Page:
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Album Review. Christopher the Conquered: I’m Giving Up On Rock & Roll


Christopher the Conquered has released I’m Giving Up on Rock & Roll, and while it isn’t as solid of a release as his previous EP (the album leaves out the retro infused “God Plays the Saxophone” and the spectacular solo version of “I’m Not That Famous Yet”) it is still a magical ride to be musically taken on.

The title track gets the record started off right bursting with electric energy and a choir of voices that share some resemblance to the type of music Queen put out. When the song turns to just the piano and Christopher singing soulfully, it brings an interesting shift and dynamic to the tune. “I’ll never sing again to try to make you want me or convince you I could be your savior,” Christopher sings gently but with also a quiet sort of power. Horns are brought in to add a little more funk and it all adds up to produce an epic feeling to the track that really takes off as the tune reaches its climax. It’s a great kickoff to the album, and one of the absolute highlights of the entire LP.

“I Lose It,” begins with a magical piano introduction and crashing percussion that set up the tune perfectly. When Christopher starts to wail it is impossible not to get sucked in by his storytelling charms. “I looked for love most everywhere/I’ve checked right here and over there/And every time I think it’s mine I lose it,” he sings with such a fragility and vulnerability that it elevates a simple song about coming up short in love to the best track on the record. It’s painfully honest, the use of horns perfectly capturing the feeling of loneliness, and it will be able to connect with many listeners. Halfway through, as the song becomes more soulful and grand, it takes on a Leonard Cohen “Hallelujah” feel which fits the tune so well and by the close of the track don’t be surprised if you find yourself shedding some tears.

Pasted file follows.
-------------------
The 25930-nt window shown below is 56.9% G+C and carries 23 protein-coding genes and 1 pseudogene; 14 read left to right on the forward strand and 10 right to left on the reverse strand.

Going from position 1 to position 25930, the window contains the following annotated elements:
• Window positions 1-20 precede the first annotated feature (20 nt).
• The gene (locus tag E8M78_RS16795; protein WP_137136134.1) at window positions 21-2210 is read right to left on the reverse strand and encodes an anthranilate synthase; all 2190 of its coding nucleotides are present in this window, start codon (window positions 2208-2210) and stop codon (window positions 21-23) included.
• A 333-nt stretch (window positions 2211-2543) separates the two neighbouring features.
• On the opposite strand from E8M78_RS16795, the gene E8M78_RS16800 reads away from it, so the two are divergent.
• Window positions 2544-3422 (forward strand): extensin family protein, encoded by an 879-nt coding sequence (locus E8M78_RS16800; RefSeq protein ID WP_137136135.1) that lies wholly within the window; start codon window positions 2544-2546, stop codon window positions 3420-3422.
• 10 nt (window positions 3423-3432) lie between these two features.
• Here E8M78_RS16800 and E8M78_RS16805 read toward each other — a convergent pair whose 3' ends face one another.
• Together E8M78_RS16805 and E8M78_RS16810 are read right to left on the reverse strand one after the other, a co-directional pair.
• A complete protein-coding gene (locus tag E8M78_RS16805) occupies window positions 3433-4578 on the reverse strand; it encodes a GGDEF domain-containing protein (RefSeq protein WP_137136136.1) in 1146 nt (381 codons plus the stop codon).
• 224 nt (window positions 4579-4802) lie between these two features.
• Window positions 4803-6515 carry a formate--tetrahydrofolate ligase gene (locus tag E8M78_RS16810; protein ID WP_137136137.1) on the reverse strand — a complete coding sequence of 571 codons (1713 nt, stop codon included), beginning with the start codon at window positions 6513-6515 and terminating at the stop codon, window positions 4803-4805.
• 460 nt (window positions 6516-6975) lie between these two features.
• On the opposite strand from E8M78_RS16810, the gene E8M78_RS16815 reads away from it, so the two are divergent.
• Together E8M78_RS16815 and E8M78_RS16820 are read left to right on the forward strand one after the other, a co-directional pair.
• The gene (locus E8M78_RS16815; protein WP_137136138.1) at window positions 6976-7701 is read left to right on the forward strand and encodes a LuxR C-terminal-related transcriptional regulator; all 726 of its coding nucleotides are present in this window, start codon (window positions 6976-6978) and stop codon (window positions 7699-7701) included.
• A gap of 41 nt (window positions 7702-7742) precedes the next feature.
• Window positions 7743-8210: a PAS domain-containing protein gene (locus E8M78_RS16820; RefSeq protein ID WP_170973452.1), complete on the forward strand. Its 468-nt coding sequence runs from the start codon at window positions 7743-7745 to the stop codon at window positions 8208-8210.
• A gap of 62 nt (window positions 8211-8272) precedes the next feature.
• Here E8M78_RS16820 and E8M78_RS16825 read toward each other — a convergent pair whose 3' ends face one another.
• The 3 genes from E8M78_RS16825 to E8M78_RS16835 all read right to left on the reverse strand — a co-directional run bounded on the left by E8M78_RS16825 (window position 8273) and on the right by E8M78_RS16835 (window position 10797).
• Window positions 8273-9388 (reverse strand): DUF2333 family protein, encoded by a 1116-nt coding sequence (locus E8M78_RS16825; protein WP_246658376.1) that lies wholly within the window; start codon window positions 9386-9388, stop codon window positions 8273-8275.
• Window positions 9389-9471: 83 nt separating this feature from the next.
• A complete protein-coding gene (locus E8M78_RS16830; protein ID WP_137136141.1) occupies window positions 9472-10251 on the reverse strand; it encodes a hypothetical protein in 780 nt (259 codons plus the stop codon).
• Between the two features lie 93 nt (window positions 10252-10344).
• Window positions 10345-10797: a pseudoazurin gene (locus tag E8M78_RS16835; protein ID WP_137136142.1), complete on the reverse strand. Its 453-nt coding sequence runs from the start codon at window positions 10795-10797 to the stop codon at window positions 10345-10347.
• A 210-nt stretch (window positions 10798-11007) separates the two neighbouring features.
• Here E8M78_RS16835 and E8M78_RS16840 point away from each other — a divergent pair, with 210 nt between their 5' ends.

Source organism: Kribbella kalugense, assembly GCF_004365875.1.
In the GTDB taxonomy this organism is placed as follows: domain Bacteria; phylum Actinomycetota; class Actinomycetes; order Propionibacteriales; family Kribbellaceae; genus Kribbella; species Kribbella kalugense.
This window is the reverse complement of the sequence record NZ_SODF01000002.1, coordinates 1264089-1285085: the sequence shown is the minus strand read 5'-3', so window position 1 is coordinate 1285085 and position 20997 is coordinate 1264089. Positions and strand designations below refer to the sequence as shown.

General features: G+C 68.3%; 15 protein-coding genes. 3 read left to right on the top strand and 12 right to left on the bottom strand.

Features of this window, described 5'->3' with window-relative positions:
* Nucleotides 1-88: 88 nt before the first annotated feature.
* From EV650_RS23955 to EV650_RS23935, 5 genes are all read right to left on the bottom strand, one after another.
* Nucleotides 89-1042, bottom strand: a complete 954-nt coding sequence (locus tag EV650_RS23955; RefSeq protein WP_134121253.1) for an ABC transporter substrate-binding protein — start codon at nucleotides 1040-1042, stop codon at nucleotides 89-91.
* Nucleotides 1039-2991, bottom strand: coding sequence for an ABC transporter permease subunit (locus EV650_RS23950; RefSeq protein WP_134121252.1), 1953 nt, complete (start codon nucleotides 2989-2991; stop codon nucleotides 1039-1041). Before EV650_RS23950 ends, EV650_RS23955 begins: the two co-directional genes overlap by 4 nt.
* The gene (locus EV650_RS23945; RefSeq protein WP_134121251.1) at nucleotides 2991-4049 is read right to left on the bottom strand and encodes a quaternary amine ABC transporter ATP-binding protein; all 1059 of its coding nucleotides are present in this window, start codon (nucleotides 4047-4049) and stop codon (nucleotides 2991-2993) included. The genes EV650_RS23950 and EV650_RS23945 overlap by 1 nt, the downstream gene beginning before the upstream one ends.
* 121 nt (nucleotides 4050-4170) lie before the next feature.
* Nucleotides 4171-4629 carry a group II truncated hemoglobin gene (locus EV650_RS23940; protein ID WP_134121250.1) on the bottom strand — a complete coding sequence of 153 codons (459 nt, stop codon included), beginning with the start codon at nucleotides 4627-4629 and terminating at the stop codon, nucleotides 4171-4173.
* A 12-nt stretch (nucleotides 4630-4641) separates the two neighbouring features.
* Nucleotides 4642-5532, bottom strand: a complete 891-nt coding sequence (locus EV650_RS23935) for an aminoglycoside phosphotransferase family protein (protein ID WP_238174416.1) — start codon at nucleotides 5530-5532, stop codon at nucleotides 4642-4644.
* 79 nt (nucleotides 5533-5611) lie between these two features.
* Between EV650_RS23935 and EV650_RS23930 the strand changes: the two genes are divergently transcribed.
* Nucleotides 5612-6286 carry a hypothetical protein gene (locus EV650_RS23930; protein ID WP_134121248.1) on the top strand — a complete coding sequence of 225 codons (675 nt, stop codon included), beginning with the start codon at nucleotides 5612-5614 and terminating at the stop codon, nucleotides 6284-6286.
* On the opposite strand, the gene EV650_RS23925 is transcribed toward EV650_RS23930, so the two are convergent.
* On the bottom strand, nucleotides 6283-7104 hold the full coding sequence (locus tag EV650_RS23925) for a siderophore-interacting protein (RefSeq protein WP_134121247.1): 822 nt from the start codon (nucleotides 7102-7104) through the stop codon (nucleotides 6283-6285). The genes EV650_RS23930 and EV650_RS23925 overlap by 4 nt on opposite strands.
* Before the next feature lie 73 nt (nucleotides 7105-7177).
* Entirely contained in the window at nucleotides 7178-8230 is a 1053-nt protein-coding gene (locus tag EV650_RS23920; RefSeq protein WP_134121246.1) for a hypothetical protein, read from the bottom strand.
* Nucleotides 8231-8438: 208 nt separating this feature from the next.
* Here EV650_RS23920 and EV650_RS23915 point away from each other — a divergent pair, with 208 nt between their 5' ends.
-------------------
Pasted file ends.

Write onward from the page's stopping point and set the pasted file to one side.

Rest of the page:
One of the songs that crossed over from the EP to LP is “What’s The Name of the Town” and it still remains a shining moment on Christopher’s full length work. It has a retro 70s vibe that works very well for the artist and is also the most radio friendly song on the album. With a charming melody, and a delightful piano instrumentation, it sets the stage for a soulful pop vocal performance by Christopher as he tries to remember the town he spent time in the night before. Strings swell on the chorus rounding out the sound, and by naming so many different places the town could be, it is like a celebration of the of the United States and that itself is a thing of beauty.

The non solo version of “I’m Not That Famous Yet” appears at the end of the album, and while nothing too drastic has changed, it now has a backbeat and some other instrumentation instead of just a piano, it somehow looses a bit of its magic. The previous version was completely raw and intimate and felt like Christopher was singing right to you, performing in your living room. This version is still great as Christopher delivers another soulful vocal performance that guts ones soul, but the song is just better served as a stripped down piece.

Elsewhere on the album “Mystery” is a bit too repetitive, the mostly pleasing “I Guess My Heart’s Out of Tune Again” drags on too long at over five minutes, and the quirky “Everybody Rains” just feels out of place in context with the rest of the album.

Still, Christopher the Conquered has released a pretty solid LP, and more importantly is showcasing what a powerful singer and songwriter he is, ready to take the musical world by storm.


Compositions - 8.5
Brekaing Ground - 8.5
Engagement - 8.7
Lyrical Voice - 8.9
Production - 8.4


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About Rachel Freitas

retro music enthusiast. Dreamer. Kind of odd. Writer

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